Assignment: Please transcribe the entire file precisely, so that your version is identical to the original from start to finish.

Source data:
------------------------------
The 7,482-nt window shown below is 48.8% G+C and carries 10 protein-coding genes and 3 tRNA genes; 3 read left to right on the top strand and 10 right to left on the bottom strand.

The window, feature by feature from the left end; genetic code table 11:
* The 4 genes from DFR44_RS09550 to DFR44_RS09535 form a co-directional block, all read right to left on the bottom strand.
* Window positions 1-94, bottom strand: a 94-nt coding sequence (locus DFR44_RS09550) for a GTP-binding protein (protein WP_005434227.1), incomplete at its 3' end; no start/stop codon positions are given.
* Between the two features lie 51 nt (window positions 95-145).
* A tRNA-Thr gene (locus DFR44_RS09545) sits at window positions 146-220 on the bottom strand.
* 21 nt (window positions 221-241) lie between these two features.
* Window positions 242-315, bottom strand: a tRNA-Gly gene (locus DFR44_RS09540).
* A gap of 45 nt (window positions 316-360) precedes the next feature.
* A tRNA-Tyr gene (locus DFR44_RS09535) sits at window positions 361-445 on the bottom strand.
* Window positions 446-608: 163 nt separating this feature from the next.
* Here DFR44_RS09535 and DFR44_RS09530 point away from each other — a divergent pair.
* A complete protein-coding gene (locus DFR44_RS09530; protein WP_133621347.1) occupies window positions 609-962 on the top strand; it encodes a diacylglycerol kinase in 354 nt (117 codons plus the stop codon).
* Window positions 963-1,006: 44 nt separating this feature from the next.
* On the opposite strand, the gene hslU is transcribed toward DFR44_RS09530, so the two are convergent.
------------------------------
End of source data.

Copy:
The 7,482-nt window shown below is 48.8% G+C and carries 10 protein-coding genes and 3 tRNA genes; 3 read left to right on the top strand and 10 right to left on the bottom strand.

The window, feature by feature from the left end; genetic code table 11:
* The 4 genes from DFR44_RS09550 to DFR44_RS09535 form a co-directional block, all read right to left on the bottom strand.
* Window positions 1-94, bottom strand: a 94-nt coding sequence (locus DFR44_RS09550) for a GTP-binding protein (protein WP_005434227.1), incomplete at its 3' end; no start/stop codon positions are given.
* Between the two features lie 51 nt (window positions 95-145).
* A tRNA-Thr gene (locus DFR44_RS09545) sits at window positions 146-220 on the bottom strand.
* 21 nt (window positions 221-241) lie between these two features.
* Window positions 242-315, bottom strand: a tRNA-Gly gene (locus DFR44_RS09540).
* A gap of 45 nt (window positions 316-360) precedes the next feature.
* A tRNA-Tyr gene (locus DFR44_RS09535) sits at window positions 361-445 on the bottom strand.
* Window positions 446-608: 163 nt separating this feature from the next.
* Here DFR44_RS09535 and DFR44_RS09530 point away from each other — a divergent pair.
* A complete protein-coding gene (locus DFR44_RS09530; protein WP_133621347.1) occupies window positions 609-962 on the top strand; it encodes a diacylglycerol kinase in 354 nt (117 codons plus the stop codon).
* Window positions 963-1,006: 44 nt separating this feature from the next.
* On the opposite strand, the gene hslU is transcribed toward DFR44_RS09530, so the two are convergent.